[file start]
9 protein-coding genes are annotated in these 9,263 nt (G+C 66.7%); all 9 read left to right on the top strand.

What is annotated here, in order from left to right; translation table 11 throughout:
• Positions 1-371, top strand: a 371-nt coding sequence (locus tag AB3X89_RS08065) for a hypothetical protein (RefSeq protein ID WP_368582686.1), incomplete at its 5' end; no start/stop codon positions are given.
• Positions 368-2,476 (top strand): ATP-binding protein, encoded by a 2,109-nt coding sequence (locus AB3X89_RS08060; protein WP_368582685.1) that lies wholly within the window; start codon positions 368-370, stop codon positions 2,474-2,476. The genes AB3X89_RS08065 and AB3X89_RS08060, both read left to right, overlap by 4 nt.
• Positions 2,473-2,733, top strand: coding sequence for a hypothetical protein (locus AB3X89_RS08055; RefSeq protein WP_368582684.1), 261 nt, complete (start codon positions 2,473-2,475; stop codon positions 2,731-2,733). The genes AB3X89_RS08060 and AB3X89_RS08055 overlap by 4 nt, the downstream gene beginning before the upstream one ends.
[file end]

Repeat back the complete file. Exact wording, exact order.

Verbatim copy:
9 protein-coding genes are annotated in these 9,263 nt (G+C 66.7%); all 9 read left to right on the top strand.

What is annotated here, in order from left to right; translation table 11 throughout:
• Positions 1-371, top strand: a 371-nt coding sequence (locus tag AB3X89_RS08065) for a hypothetical protein (RefSeq protein ID WP_368582686.1), incomplete at its 5' end; no start/stop codon positions are given.
• Positions 368-2,476 (top strand): ATP-binding protein, encoded by a 2,109-nt coding sequence (locus AB3X89_RS08060; protein WP_368582685.1) that lies wholly within the window; start codon positions 368-370, stop codon positions 2,474-2,476. The genes AB3X89_RS08065 and AB3X89_RS08060, both read left to right, overlap by 4 nt.
• Positions 2,473-2,733, top strand: coding sequence for a hypothetical protein (locus AB3X89_RS08055; RefSeq protein WP_368582684.1), 261 nt, complete (start codon positions 2,473-2,475; stop codon positions 2,731-2,733). The genes AB3X89_RS08060 and AB3X89_RS08055 overlap by 4 nt, the downstream gene beginning before the upstream one ends.